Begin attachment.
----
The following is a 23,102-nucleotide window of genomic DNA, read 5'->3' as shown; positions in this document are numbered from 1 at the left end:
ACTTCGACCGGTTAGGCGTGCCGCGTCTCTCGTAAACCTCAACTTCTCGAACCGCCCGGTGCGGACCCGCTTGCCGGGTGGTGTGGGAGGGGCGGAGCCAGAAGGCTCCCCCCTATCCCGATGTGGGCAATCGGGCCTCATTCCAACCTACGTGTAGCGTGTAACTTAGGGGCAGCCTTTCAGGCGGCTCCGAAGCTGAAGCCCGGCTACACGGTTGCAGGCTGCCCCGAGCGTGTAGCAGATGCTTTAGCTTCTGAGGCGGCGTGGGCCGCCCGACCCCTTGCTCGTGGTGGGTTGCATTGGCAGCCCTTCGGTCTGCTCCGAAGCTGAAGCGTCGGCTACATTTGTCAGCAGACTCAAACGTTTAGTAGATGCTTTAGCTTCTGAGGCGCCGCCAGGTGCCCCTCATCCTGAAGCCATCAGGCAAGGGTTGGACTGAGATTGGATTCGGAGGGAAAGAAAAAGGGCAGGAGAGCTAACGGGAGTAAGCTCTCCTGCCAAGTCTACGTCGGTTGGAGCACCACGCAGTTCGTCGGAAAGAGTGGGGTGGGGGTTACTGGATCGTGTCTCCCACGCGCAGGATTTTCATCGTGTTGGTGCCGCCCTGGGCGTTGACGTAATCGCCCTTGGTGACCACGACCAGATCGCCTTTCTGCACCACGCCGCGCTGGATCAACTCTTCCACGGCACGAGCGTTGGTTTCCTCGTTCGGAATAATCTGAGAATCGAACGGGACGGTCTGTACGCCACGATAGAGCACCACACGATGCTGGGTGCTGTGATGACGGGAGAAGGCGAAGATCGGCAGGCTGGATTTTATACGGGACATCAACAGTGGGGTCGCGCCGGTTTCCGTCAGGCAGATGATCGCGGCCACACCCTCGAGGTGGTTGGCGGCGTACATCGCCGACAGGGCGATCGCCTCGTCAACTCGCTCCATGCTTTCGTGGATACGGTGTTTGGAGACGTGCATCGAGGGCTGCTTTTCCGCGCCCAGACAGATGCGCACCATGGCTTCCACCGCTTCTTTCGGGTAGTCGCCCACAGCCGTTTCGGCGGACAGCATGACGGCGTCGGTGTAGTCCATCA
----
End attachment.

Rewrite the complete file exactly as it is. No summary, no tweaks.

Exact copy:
The following is a 23,102-nucleotide window of genomic DNA, read 5'->3' as shown; positions in this document are numbered from 1 at the left end:
ACTTCGACCGGTTAGGCGTGCCGCGTCTCTCGTAAACCTCAACTTCTCGAACCGCCCGGTGCGGACCCGCTTGCCGGGTGGTGTGGGAGGGGCGGAGCCAGAAGGCTCCCCCCTATCCCGATGTGGGCAATCGGGCCTCATTCCAACCTACGTGTAGCGTGTAACTTAGGGGCAGCCTTTCAGGCGGCTCCGAAGCTGAAGCCCGGCTACACGGTTGCAGGCTGCCCCGAGCGTGTAGCAGATGCTTTAGCTTCTGAGGCGGCGTGGGCCGCCCGACCCCTTGCTCGTGGTGGGTTGCATTGGCAGCCCTTCGGTCTGCTCCGAAGCTGAAGCGTCGGCTACATTTGTCAGCAGACTCAAACGTTTAGTAGATGCTTTAGCTTCTGAGGCGCCGCCAGGTGCCCCTCATCCTGAAGCCATCAGGCAAGGGTTGGACTGAGATTGGATTCGGAGGGAAAGAAAAAGGGCAGGAGAGCTAACGGGAGTAAGCTCTCCTGCCAAGTCTACGTCGGTTGGAGCACCACGCAGTTCGTCGGAAAGAGTGGGGTGGGGGTTACTGGATCGTGTCTCCCACGCGCAGGATTTTCATCGTGTTGGTGCCGCCCTGGGCGTTGACGTAATCGCCCTTGGTGACCACGACCAGATCGCCTTTCTGCACCACGCCGCGCTGGATCAACTCTTCCACGGCACGAGCGTTGGTTTCCTCGTTCGGAATAATCTGAGAATCGAACGGGACGGTCTGTACGCCACGATAGAGCACCACACGATGCTGGGTGCTGTGATGACGGGAGAAGGCGAAGATCGGCAGGCTGGATTTTATACGGGACATCAACAGTGGGGTCGCGCCGGTTTCCGTCAGGCAGATGATCGCGGCCACACCCTCGAGGTGGTTGGCGGCGTACATCGCCGACAGGGCGATCGCCTCGTCAACTCGCTCCATGCTTTCGTGGATACGGTGTTTGGAGACGTGCATCGAGGGCTGCTTTTCCGCGCCCAGACAGATGCGCACCATGGCTTCCACCGCTTCTTTCGGGTAGTCGCCCACAGCCGTTTCGGCGGACAGCATGACGGCGTCGGTGTAGTCCATCA